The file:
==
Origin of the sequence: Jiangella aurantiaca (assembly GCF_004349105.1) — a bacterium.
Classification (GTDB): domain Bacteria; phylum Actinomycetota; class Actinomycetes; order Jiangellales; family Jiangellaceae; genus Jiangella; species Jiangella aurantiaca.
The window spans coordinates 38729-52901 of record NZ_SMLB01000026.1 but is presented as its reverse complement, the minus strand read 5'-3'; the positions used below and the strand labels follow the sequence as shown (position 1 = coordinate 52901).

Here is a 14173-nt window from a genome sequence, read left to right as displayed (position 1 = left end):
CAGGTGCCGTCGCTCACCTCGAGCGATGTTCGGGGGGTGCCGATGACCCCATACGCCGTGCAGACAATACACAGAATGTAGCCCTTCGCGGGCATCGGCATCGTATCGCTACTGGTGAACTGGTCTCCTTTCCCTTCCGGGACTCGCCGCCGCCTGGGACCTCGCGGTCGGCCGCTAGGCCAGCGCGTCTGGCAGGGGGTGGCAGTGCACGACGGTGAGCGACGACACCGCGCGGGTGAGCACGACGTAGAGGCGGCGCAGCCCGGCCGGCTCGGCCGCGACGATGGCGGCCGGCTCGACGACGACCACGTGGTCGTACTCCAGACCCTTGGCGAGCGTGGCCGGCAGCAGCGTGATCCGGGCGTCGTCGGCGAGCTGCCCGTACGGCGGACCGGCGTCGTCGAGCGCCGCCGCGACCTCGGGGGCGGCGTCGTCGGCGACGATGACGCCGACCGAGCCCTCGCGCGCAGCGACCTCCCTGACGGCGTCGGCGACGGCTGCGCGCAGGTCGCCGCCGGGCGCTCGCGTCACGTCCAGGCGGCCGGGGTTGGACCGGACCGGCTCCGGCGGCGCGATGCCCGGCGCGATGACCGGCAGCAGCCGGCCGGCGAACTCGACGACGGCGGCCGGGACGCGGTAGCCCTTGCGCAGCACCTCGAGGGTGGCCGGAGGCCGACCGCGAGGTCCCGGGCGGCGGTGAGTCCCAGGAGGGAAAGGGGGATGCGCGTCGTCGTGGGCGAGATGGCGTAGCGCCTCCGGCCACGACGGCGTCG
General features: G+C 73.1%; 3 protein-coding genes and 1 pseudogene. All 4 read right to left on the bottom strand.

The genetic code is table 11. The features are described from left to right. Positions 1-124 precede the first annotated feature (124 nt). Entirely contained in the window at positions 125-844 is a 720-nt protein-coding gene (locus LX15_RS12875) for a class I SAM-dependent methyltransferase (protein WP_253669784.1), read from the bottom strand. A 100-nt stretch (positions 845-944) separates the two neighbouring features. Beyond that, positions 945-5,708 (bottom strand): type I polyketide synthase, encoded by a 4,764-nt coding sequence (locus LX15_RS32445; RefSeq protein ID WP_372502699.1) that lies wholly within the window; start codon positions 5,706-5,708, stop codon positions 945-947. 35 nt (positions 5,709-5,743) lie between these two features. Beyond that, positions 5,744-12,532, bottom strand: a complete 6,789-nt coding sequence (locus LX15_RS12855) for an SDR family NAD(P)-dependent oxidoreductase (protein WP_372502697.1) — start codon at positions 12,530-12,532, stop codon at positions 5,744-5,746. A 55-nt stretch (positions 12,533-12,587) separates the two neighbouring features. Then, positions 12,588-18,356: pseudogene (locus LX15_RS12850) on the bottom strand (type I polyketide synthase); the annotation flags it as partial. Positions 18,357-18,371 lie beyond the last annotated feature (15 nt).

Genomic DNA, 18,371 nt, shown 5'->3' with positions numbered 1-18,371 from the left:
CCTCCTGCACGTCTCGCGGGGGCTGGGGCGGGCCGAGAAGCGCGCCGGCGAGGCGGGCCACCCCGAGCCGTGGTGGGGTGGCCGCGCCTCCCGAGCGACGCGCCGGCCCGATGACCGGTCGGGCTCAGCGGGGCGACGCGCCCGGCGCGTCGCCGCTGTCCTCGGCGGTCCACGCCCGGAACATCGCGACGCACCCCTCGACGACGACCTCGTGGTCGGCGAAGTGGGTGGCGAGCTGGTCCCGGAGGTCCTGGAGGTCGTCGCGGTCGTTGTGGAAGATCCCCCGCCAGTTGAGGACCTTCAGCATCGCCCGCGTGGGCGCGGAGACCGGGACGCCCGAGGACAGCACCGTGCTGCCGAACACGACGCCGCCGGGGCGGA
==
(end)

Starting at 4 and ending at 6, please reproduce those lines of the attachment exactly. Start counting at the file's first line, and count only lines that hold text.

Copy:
Here is a 14173-nt window from a genome sequence, read left to right as displayed (position 1 = left end):
CAGGTGCCGTCGCTCACCTCGAGCGATGTTCGGGGGGTGCCGATGACCCCATACGCCGTGCAGACAATACACAGAATGTAGCCCTTCGCGGGCATCGGCATCGTATCGCTACTGGTGAACTGGTCTCCTTTCCCTTCCGGGACTCGCCGCCGCCTGGGACCTCGCGGTCGGCCGCTAGGCCAGCGCGTCTGGCAGGGGGTGGCAGTGCACGACGGTGAGCGACGACACCGCGCGGGTGAGCACGACGTAGAGGCGGCGCAGCCCGGCCGGCTCGGCCGCGACGATGGCGGCCGGCTCGACGACGACCACGTGGTCGTACTCCAGACCCTTGGCGAGCGTGGCCGGCAGCAGCGTGATCCGGGCGTCGTCGGCGAGCTGCCCGTACGGCGGACCGGCGTCGTCGAGCGCCGCCGCGACCTCGGGGGCGGCGTCGTCGGCGACGATGACGCCGACCGAGCCCTCGCGCGCAGCGACCTCCCTGACGGCGTCGGCGACGGCTGCGCGCAGGTCGCCGCCGGGCGCTCGCGTCACGTCCAGGCGGCCGGGGTTGGACCGGACCGGCTCCGGCGGCGCGATGCCCGGCGCGATGACCGGCAGCAGCCGGCCGGCGAACTCGACGACGGCGGCCGGGACGCGGTAGCCCTTGCGCAGCACCTCGAGGGTGGCCGGAGGCCGACCGCGAGGTCCCGGGCGGCGGTGAGTCCCAGGAGGGAAAGGGGGATGCGCGTCGTCGTGGGCGAGATGGCGTAGCGCCTCCGGCCACGACGGCGTCG
General features: G+C 73.1%; 3 protein-coding genes and 1 pseudogene. All 4 read right to left on the bottom strand.